New York, Aug. 21 (ANI):There is little confidence and possibly close to none on either the Israeli side or the Palestinian side about the Obama administration's ability to reach a comprehensive Middle East deal within the next year.
Though the leaderships of both countries have accepted Friday's invitation for talks that are to take place in the first week of September, most analysts view the event as a pairing between the unwilling and the unable i.e. a strong right-wing Israeli coalition led by Prime Minister Benjamin Netanyahu with no desire to reach an agreement against a relatively moderate Palestinian leadership that is too weak and divided to do so.
The New York Times quoted Zakaria al-Qaq, vice president of Al Quds University and a Palestinian moderate, as saying: "These direct negotiations are the option of the crippled and the helpless. It is an act of self-deception that will lead nowhere."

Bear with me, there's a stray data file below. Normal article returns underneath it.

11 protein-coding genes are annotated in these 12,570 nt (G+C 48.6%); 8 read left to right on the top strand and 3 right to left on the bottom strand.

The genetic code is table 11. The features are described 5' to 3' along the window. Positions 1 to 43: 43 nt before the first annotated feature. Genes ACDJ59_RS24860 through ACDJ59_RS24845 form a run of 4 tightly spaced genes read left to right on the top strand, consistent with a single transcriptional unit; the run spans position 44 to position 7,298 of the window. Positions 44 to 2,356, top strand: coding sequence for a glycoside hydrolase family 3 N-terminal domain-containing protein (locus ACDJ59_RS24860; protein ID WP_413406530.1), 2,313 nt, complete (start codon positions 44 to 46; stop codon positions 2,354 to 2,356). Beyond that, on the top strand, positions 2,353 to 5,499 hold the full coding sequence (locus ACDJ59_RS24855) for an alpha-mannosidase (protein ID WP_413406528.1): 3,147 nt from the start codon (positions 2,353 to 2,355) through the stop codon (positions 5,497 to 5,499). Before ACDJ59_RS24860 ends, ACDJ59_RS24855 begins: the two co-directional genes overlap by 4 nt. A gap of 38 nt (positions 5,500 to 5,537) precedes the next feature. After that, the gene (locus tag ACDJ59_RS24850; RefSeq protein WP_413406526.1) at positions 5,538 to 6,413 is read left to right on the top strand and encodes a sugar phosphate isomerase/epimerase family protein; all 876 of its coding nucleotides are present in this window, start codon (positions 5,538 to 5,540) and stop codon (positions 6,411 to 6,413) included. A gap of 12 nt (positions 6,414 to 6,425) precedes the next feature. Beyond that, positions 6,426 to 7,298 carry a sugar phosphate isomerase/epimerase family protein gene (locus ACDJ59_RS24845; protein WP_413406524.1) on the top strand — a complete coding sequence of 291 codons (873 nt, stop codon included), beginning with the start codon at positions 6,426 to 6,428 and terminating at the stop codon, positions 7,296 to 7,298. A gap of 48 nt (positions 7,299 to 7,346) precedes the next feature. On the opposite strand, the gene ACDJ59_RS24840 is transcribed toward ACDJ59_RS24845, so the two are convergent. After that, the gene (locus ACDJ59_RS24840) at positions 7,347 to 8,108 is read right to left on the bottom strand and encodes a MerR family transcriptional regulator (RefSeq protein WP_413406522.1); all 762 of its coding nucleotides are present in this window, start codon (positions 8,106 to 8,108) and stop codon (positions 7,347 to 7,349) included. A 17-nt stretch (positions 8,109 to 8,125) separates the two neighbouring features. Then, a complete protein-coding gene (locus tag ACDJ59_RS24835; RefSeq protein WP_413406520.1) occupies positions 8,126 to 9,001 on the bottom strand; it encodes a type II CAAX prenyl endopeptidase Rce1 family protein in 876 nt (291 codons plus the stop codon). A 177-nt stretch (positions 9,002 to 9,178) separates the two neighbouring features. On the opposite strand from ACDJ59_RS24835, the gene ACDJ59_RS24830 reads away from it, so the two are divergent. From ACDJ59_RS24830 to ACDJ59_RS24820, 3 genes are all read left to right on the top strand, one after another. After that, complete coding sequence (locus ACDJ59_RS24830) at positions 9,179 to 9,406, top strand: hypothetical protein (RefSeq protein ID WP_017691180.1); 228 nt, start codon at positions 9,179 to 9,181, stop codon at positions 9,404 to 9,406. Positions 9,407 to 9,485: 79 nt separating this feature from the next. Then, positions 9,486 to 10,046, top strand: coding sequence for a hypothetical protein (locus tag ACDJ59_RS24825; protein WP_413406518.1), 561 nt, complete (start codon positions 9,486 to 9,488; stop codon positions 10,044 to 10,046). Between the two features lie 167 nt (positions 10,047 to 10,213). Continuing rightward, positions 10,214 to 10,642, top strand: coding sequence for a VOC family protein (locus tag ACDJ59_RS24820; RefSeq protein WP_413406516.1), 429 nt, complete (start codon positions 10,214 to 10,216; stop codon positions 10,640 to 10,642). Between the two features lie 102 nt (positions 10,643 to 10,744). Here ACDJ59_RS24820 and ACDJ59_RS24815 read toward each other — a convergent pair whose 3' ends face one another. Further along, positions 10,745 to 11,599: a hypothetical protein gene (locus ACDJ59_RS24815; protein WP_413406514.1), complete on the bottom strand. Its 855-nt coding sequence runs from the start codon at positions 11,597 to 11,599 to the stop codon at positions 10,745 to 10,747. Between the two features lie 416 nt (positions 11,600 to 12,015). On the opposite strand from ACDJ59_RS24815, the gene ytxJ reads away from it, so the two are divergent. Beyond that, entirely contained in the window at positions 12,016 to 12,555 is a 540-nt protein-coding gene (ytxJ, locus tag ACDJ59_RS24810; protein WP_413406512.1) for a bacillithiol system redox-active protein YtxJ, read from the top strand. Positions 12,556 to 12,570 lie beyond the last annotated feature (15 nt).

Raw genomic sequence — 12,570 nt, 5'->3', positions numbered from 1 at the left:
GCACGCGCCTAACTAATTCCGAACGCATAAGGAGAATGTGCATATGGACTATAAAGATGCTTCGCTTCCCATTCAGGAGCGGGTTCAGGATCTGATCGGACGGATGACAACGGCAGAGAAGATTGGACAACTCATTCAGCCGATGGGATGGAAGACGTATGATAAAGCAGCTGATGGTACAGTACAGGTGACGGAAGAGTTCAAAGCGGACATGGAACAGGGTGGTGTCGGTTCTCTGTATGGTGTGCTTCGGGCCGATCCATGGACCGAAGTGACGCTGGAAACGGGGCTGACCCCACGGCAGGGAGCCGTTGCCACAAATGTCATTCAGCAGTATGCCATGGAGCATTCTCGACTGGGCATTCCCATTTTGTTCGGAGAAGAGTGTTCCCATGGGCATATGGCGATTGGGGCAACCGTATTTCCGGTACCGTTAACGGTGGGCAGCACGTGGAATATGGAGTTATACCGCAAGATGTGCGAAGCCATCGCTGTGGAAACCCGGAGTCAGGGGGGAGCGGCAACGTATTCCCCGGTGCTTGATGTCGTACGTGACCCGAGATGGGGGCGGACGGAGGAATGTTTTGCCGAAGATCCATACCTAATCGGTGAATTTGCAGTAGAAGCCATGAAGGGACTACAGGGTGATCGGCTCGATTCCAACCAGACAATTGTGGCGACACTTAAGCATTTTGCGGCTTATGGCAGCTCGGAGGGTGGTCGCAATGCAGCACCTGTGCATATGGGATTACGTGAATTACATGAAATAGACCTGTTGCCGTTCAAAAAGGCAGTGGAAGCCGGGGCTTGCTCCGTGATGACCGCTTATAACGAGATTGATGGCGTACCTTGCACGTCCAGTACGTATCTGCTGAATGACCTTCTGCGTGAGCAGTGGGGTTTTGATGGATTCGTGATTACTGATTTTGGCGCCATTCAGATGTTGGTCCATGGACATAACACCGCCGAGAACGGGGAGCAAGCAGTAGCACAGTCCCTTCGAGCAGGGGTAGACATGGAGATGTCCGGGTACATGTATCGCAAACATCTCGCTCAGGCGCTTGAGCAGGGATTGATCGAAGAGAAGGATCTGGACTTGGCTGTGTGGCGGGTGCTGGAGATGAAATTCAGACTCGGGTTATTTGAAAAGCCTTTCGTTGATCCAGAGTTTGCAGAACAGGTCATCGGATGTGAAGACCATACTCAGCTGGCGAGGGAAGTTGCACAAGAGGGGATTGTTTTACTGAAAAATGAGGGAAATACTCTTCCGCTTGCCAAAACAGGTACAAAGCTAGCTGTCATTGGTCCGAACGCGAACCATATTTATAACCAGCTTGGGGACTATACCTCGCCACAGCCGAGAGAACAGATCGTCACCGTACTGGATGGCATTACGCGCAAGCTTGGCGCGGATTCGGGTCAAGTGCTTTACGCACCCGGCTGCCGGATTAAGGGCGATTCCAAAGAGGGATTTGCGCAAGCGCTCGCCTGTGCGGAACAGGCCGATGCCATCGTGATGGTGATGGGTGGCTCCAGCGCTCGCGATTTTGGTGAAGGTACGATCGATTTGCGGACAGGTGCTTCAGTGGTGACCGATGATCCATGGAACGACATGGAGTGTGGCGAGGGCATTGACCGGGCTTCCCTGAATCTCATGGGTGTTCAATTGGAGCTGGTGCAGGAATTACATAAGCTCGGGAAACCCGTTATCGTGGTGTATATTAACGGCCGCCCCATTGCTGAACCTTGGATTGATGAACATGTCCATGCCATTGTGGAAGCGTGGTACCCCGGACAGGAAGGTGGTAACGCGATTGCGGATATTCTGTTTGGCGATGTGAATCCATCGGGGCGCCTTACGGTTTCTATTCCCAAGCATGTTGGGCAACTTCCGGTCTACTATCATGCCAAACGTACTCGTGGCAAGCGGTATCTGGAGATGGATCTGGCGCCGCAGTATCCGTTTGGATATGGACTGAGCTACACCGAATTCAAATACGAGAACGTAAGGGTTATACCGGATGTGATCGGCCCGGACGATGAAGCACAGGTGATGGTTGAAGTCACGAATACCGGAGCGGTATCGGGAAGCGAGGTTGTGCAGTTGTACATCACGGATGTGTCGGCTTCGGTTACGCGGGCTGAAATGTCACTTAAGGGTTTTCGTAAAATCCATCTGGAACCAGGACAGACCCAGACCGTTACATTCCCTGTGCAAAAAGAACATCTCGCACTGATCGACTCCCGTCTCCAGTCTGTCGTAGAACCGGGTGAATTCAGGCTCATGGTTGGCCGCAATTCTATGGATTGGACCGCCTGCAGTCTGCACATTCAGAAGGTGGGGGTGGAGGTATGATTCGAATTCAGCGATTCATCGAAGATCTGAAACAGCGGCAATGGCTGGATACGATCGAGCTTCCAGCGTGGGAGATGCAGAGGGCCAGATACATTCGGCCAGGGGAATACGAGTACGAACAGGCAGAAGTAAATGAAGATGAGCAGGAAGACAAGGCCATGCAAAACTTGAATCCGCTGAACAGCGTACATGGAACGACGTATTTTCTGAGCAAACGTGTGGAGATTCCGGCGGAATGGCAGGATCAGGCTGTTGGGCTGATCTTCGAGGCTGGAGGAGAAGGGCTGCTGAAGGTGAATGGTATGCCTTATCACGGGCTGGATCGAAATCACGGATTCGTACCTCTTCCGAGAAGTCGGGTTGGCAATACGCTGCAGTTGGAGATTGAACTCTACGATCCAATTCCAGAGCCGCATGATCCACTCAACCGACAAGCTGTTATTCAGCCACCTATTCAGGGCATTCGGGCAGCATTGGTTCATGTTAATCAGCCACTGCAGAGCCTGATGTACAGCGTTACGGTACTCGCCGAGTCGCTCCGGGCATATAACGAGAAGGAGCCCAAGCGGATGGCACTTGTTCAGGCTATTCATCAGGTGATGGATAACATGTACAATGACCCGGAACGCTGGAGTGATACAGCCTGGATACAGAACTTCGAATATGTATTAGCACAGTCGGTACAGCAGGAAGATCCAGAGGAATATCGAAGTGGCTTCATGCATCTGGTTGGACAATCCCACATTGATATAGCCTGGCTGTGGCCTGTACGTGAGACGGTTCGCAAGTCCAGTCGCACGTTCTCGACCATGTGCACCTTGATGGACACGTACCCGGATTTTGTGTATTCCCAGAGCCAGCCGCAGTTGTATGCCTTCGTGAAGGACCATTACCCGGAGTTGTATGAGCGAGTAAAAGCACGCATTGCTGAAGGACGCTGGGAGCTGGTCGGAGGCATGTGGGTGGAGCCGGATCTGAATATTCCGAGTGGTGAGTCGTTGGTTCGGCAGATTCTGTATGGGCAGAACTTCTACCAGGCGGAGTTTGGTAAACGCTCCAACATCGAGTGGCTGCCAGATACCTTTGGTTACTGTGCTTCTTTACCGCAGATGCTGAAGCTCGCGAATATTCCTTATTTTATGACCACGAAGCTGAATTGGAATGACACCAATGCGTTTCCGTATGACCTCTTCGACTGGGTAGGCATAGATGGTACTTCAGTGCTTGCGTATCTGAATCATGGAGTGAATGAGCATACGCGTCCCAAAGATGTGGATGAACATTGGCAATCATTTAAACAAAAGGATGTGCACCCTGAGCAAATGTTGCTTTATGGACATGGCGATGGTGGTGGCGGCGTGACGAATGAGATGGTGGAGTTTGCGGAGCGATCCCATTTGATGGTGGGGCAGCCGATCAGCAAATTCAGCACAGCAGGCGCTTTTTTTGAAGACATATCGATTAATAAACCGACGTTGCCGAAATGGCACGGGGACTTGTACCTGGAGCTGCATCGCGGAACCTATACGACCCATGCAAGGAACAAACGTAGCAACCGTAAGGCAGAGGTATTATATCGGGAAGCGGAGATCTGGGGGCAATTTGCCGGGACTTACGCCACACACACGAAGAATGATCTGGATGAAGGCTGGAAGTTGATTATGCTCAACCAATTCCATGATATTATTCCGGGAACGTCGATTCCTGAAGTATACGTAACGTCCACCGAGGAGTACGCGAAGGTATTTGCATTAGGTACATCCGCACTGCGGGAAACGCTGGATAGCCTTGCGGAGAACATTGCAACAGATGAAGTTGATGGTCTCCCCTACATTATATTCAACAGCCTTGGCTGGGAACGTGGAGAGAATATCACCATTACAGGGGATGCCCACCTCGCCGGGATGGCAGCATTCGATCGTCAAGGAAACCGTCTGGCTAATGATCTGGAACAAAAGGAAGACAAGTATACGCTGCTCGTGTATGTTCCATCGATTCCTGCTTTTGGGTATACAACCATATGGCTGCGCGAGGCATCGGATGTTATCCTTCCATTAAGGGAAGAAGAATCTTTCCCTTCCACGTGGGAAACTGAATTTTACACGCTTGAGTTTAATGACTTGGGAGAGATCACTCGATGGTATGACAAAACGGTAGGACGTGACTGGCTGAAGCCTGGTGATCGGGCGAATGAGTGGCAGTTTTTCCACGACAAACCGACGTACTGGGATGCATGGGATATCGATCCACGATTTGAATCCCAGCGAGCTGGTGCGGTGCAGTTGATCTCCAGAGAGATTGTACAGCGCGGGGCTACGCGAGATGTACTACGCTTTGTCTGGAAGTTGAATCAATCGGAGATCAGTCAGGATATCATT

The paper quoted Israel's pre-eminent political columnist, Nahum Barnea, as saying: "Most Israelis have decided that nothing is going to come out of it, that it will have no bearing on their lives. So why should they care?"
Israeli Minister Yossi Beilin said the Obama administration was wrong to set a one-year goal without assessing the consequences of such a move.
"I think this is a huge mistake by the U.S. administration. There is not a chance in the world that in a year - or two or three - peace can be achieved. The gap between the sides is too big. Netanyahu did not come to power to divide Jerusalem or find a solution to the Palestinian refugees," the NYT quoted Beilin, as saying.
Most Palestinians, and many on the Israeli left, say there are now too many Israeli settlements in the West Bank for a viable, contiguous Palestinian state to arise there. Moreover, support for many of the settlements remains relatively strong in Israel.
In other words, if this view holds, the Israelis have closed out any serious option of a two-state solution. So the talks are useless, the paper concludes in a news analysis. (ANI)